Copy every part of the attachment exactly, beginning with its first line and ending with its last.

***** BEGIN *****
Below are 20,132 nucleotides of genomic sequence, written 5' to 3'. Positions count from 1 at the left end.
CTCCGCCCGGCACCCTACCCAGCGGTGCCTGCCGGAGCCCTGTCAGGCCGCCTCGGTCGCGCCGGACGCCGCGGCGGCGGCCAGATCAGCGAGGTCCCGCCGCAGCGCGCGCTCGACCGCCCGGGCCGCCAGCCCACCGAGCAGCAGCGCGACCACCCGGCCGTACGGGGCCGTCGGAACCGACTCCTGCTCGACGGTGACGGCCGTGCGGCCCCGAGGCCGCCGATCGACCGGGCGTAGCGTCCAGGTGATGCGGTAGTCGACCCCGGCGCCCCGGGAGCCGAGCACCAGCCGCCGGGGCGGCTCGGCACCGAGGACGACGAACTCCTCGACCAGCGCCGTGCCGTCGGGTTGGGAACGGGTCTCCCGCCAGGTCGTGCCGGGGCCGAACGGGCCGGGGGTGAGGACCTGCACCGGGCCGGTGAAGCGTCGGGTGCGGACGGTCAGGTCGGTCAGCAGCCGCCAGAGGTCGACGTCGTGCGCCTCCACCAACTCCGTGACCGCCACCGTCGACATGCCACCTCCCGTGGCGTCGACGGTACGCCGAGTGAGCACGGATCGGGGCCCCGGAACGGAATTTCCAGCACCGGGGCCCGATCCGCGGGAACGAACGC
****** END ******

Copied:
Below are 20,132 nucleotides of genomic sequence, written 5' to 3'. Positions count from 1 at the left end.
CTCCGCCCGGCACCCTACCCAGCGGTGCCTGCCGGAGCCCTGTCAGGCCGCCTCGGTCGCGCCGGACGCCGCGGCGGCGGCCAGATCAGCGAGGTCCCGCCGCAGCGCGCGCTCGACCGCCCGGGCCGCCAGCCCACCGAGCAGCAGCGCGACCACCCGGCCGTACGGGGCCGTCGGAACCGACTCCTGCTCGACGGTGACGGCCGTGCGGCCCCGAGGCCGCCGATCGACCGGGCGTAGCGTCCAGGTGATGCGGTAGTCGACCCCGGCGCCCCGGGAGCCGAGCACCAGCCGCCGGGGCGGCTCGGCACCGAGGACGACGAACTCCTCGACCAGCGCCGTGCCGTCGGGTTGGGAACGGGTCTCCCGCCAGGTCGTGCCGGGGCCGAACGGGCCGGGGGTGAGGACCTGCACCGGGCCGGTGAAGCGTCGGGTGCGGACGGTCAGGTCGGTCAGCAGCCGCCAGAGGTCGACGTCGTGCGCCTCCACCAACTCCGTGACCGCCACCGTCGACATGCCACCTCCCGTGGCGTCGACGGTACGCCGAGTGAGCACGGATCGGGGCCCCGGAACGGAATTTCCAGCACCGGGGCCCGATCCGCGGGAACGAACGC